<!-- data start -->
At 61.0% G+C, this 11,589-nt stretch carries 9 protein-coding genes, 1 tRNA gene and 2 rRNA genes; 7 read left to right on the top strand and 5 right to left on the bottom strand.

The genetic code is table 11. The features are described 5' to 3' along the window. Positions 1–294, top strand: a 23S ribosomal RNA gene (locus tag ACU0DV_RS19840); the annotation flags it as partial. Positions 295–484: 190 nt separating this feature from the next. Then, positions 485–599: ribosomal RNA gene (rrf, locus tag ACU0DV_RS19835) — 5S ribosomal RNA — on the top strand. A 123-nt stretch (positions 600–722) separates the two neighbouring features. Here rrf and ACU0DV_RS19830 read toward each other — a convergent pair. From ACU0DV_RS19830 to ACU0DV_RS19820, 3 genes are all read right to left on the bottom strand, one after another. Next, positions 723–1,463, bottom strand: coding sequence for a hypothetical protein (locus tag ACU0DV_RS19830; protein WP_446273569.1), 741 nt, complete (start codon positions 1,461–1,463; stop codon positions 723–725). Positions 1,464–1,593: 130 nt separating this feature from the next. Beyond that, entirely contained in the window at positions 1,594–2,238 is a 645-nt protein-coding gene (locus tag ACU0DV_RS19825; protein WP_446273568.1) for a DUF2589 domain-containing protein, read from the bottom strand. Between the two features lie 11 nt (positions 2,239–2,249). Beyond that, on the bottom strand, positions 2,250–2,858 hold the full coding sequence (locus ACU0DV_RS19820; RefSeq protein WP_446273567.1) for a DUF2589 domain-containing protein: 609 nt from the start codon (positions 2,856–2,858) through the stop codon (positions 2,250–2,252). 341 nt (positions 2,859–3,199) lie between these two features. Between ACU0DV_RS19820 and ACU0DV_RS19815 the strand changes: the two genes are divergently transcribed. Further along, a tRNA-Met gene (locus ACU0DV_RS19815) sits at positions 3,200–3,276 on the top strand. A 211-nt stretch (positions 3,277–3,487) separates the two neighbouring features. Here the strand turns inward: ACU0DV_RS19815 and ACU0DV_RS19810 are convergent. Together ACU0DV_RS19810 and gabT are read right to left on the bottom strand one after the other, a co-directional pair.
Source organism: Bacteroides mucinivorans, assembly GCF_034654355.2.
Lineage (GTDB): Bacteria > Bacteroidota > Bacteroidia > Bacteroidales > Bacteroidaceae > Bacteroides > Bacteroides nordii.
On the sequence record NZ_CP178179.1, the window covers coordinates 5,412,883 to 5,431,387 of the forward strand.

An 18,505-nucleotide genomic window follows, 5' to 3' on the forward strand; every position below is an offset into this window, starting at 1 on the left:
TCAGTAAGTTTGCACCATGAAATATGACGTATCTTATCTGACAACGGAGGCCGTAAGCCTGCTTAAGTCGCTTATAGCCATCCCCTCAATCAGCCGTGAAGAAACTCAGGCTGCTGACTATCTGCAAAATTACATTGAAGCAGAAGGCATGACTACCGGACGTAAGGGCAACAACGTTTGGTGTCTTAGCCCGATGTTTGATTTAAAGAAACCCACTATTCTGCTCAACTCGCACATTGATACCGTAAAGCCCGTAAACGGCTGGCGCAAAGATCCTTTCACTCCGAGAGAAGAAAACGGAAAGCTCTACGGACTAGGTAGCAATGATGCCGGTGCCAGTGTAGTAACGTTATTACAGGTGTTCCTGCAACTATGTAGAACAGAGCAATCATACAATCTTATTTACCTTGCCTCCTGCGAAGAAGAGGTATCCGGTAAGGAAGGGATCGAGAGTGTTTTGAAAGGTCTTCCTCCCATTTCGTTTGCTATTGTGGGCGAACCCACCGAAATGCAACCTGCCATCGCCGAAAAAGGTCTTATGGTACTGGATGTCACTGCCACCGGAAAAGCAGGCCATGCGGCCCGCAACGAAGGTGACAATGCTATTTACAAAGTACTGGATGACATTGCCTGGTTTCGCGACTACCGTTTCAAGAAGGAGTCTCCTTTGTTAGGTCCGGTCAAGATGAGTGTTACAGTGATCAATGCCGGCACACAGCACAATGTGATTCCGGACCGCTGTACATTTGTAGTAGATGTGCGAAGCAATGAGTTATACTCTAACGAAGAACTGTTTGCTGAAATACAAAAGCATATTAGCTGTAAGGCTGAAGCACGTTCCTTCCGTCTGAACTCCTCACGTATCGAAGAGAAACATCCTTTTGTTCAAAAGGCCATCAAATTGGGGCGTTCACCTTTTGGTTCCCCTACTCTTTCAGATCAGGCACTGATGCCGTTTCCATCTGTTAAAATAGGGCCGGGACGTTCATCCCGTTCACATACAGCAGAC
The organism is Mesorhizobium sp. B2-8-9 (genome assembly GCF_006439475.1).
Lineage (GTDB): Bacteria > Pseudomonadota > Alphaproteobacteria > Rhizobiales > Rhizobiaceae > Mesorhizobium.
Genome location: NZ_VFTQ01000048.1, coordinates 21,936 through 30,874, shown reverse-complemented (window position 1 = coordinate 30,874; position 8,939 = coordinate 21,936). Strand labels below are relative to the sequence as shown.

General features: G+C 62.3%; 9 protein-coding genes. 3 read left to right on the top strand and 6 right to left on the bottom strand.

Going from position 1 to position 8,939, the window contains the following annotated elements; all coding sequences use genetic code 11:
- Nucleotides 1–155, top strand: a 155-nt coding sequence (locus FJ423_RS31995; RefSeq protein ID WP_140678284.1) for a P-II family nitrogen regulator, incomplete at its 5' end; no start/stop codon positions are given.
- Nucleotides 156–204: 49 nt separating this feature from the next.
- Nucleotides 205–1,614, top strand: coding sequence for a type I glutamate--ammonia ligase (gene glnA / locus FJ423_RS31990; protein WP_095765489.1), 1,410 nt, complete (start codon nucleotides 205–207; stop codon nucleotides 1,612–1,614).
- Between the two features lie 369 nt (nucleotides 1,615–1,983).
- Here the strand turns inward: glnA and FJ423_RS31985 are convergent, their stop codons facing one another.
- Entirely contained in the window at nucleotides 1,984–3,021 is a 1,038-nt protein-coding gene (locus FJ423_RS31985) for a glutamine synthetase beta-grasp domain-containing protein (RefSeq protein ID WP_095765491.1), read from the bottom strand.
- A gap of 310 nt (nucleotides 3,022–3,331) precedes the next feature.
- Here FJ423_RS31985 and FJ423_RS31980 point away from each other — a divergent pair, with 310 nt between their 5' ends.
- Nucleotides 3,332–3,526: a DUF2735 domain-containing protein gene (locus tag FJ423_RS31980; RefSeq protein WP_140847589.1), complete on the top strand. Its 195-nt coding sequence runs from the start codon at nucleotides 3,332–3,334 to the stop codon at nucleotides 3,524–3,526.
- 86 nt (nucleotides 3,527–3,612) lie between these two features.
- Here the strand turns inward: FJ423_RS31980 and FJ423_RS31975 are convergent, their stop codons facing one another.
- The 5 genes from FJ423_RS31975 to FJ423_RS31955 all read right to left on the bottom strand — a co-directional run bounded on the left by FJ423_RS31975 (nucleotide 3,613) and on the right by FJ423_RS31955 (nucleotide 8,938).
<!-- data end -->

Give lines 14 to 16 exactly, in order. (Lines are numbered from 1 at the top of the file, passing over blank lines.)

- Nucleotides 156–204: 49 nt separating this feature from the next.
- Nucleotides 205–1,614, top strand: coding sequence for a type I glutamate--ammonia ligase (gene glnA / locus FJ423_RS31990; protein WP_095765489.1), 1,410 nt, complete (start codon nucleotides 205–207; stop codon nucleotides 1,612–1,614).
- Between the two features lie 369 nt (nucleotides 1,615–1,983).